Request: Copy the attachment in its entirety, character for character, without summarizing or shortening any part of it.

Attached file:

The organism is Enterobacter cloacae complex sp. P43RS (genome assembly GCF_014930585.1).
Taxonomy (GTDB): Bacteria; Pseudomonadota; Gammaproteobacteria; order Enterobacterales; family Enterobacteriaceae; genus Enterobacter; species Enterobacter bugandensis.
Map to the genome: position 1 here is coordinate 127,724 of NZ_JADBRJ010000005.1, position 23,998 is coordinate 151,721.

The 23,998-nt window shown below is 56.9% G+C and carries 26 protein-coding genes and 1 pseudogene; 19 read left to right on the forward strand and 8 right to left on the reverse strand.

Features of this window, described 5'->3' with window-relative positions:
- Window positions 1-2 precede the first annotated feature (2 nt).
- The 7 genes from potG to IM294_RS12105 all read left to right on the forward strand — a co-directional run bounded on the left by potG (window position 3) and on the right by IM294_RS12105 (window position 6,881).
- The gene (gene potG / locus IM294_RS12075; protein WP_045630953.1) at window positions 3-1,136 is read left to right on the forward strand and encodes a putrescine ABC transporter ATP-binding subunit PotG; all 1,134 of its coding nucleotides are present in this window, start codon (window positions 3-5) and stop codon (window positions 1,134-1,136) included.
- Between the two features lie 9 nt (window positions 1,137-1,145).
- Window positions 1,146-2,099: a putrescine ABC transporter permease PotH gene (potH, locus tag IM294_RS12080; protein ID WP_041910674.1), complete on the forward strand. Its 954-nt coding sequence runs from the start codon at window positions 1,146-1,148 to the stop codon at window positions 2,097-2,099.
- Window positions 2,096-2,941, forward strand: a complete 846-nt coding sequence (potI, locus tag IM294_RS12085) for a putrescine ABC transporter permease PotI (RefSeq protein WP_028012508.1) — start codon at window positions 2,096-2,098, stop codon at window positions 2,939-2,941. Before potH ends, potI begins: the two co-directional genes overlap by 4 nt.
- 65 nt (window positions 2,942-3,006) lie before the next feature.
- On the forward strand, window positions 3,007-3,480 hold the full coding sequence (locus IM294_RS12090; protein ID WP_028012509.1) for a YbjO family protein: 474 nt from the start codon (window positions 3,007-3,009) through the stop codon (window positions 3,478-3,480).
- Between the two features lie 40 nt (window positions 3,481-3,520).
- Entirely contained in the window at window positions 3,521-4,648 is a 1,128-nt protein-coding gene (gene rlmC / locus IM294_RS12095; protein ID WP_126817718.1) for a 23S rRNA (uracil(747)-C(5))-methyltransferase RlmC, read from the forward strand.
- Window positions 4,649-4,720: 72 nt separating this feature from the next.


The organism is Enterobacter cloacae complex sp. P43RS (genome assembly GCF_014930585.1).
Taxonomy (GTDB): Bacteria; Pseudomonadota; Gammaproteobacteria; order Enterobacterales; family Enterobacteriaceae; genus Enterobacter; species Enterobacter bugandensis.
Map to the genome: position 1 here is coordinate 127,724 of NZ_JADBRJ010000005.1, position 23,998 is coordinate 151,721.

The 23,998-nt window shown below is 56.9% G+C and carries 26 protein-coding genes and 1 pseudogene; 19 read left to right on the forward strand and 8 right to left on the reverse strand.

Features of this window, described 5'->3' with window-relative positions:
- Window positions 1-2 precede the first annotated feature (2 nt).
- The 7 genes from potG to IM294_RS12105 all read left to right on the forward strand — a co-directional run bounded on the left by potG (window position 3) and on the right by IM294_RS12105 (window position 6,881).
- The gene (gene potG / locus IM294_RS12075; protein WP_045630953.1) at window positions 3-1,136 is read left to right on the forward strand and encodes a putrescine ABC transporter ATP-binding subunit PotG; all 1,134 of its coding nucleotides are present in this window, start codon (window positions 3-5) and stop codon (window positions 1,134-1,136) included.
- Between the two features lie 9 nt (window positions 1,137-1,145).
- Window positions 1,146-2,099: a putrescine ABC transporter permease PotH gene (potH, locus tag IM294_RS12080; protein ID WP_041910674.1), complete on the forward strand. Its 954-nt coding sequence runs from the start codon at window positions 1,146-1,148 to the stop codon at window positions 2,097-2,099.
- Window positions 2,096-2,941, forward strand: a complete 846-nt coding sequence (potI, locus tag IM294_RS12085) for a putrescine ABC transporter permease PotI (RefSeq protein WP_028012508.1) — start codon at window positions 2,096-2,098, stop codon at window positions 2,939-2,941. Before potH ends, potI begins: the two co-directional genes overlap by 4 nt.
- 65 nt (window positions 2,942-3,006) lie before the next feature.
- On the forward strand, window positions 3,007-3,480 hold the full coding sequence (locus IM294_RS12090; protein ID WP_028012509.1) for a YbjO family protein: 474 nt from the start codon (window positions 3,007-3,009) through the stop codon (window positions 3,478-3,480).
- Between the two features lie 40 nt (window positions 3,481-3,520).
- Entirely contained in the window at window positions 3,521-4,648 is a 1,128-nt protein-coding gene (gene rlmC / locus IM294_RS12095; protein ID WP_126817718.1) for a 23S rRNA (uracil(747)-C(5))-methyltransferase RlmC, read from the forward strand.
- Window positions 4,649-4,720: 72 nt separating this feature from the next.